Recognizing religious freedom or denying healthcare? 5 reactions to Little Sisters Supreme Court ruling

An overcast sky hangs above the U.S. Supreme Court on December 16, 2019, in Washington, D.C.
An overcast sky hangs above the U.S. Supreme Court on December 16, 2019, in Washington, D.C. | Samuel Corum/Getty Images

The U.S. Supreme Court on Wednesday ruled 7-2 that the Trump administration was allowed to broaden a religious exemption to the Health and Human Services’ contraceptive services coverage mandate.

Justice Clarence Thomas authored the majority opinion, being joined by Chief Justice John Roberts, and Justices Samuel Alito, Neil Gorsuch, and Brett Kavanaugh. Justice Elena Kagan filed a concurring opinion, being joined by Justice Stephen Breyer.

“The only question we face today is what the plain language of the statute authorizes. And the plain language of the statute clearly allows the Departments to create the preventive care standards as well as the religious and moral exemptions,” wrote Thomas.

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"[W]e made it abundantly clear that, under RFRA (Religious Freedom Restoration Act), the Departments must accept the sincerely held complicity-based objections of religious entities. That is, they could not 'tell the plaintiffs that their beliefs are flawed' because, in the Departments’ view, 'the connection between what the objecting parties must do ... and the end that they find to be morally wrong ... is simply too attenuated.'”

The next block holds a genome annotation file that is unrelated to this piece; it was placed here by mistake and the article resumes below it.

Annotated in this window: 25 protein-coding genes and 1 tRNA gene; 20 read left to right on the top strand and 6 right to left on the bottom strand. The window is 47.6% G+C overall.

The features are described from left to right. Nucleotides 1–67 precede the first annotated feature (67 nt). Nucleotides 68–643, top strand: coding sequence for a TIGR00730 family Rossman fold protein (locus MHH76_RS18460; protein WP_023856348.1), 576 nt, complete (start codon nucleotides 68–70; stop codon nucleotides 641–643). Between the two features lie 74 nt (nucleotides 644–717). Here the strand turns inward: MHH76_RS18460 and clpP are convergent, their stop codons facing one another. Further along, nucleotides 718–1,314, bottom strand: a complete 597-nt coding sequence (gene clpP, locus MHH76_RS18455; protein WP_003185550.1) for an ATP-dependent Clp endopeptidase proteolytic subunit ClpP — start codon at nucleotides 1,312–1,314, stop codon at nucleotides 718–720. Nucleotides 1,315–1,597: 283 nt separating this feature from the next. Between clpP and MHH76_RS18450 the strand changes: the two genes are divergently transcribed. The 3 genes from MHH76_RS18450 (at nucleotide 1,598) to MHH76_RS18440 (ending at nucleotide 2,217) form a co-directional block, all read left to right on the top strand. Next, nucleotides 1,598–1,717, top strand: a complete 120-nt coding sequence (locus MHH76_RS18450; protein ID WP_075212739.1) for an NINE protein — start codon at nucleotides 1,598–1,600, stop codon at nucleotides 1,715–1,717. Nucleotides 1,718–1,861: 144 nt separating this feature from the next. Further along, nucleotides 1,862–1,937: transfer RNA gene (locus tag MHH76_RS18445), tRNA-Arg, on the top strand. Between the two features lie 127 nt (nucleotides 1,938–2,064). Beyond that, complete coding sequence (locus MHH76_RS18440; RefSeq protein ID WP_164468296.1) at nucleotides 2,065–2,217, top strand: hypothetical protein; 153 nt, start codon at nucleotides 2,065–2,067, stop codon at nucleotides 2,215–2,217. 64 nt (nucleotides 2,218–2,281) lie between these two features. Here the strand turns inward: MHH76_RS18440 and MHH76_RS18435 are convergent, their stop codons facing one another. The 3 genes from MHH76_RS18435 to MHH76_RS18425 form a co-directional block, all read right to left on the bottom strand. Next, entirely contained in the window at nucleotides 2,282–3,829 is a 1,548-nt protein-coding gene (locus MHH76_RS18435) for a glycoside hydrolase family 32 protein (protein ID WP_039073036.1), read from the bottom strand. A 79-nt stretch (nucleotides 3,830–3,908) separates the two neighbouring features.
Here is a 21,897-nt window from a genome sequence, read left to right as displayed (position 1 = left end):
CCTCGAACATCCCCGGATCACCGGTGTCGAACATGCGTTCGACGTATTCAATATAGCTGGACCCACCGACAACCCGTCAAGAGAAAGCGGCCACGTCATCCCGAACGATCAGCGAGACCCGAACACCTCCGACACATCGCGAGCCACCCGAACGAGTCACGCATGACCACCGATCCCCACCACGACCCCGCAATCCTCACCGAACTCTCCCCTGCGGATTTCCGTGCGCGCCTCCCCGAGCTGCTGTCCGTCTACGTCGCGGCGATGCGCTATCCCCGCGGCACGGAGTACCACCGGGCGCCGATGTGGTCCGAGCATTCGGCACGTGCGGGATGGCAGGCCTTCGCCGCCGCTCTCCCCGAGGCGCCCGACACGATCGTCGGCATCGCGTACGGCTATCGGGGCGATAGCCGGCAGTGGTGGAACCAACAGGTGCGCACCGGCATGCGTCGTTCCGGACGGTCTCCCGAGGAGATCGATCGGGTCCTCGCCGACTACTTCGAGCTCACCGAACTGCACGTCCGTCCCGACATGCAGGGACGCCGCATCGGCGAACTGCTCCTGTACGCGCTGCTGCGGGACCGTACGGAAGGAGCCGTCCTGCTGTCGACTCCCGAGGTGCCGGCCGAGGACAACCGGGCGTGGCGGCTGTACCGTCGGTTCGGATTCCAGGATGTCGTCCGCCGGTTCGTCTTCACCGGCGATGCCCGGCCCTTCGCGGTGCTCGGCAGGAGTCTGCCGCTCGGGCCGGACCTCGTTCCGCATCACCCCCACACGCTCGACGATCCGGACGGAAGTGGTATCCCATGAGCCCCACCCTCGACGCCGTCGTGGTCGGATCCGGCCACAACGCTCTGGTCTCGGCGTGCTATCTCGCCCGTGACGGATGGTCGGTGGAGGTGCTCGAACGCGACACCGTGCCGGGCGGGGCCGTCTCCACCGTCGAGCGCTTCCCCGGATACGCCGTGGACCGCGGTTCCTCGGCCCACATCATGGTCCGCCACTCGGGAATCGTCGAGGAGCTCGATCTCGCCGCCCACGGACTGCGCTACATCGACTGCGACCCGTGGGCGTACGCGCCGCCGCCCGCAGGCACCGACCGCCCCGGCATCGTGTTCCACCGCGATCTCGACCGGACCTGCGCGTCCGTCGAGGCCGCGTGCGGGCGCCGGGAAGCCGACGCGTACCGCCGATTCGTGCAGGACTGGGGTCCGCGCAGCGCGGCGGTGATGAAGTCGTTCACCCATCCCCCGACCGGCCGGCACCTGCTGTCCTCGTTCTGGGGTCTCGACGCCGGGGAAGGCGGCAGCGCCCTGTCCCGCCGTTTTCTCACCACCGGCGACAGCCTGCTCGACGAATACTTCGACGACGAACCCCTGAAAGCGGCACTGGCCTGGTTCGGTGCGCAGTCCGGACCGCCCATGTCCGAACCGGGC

Justice Ruth Bader Ginsburg authored a dissenting opinion, being joined by Justice Sonia Sotomayor, claiming the majority opinion allowed “the religious beliefs of some to overwhelm the rights and interests of others who do not share those beliefs.”

“… this Court leaves women workers to fend for themselves, to seek contraceptive coverage from sources other than their employer’s insurer, and, absent another available source of funding, to pay for contraceptive services out of their own pockets,” wrote Ginsburg.

Here are five reactions to the highly watched legal battle over religious liberty and government-mandated coverage for contraceptives and abortion-inducing drugs. They include pro-life and pro-choice activists, as well as those involved in the litigation.

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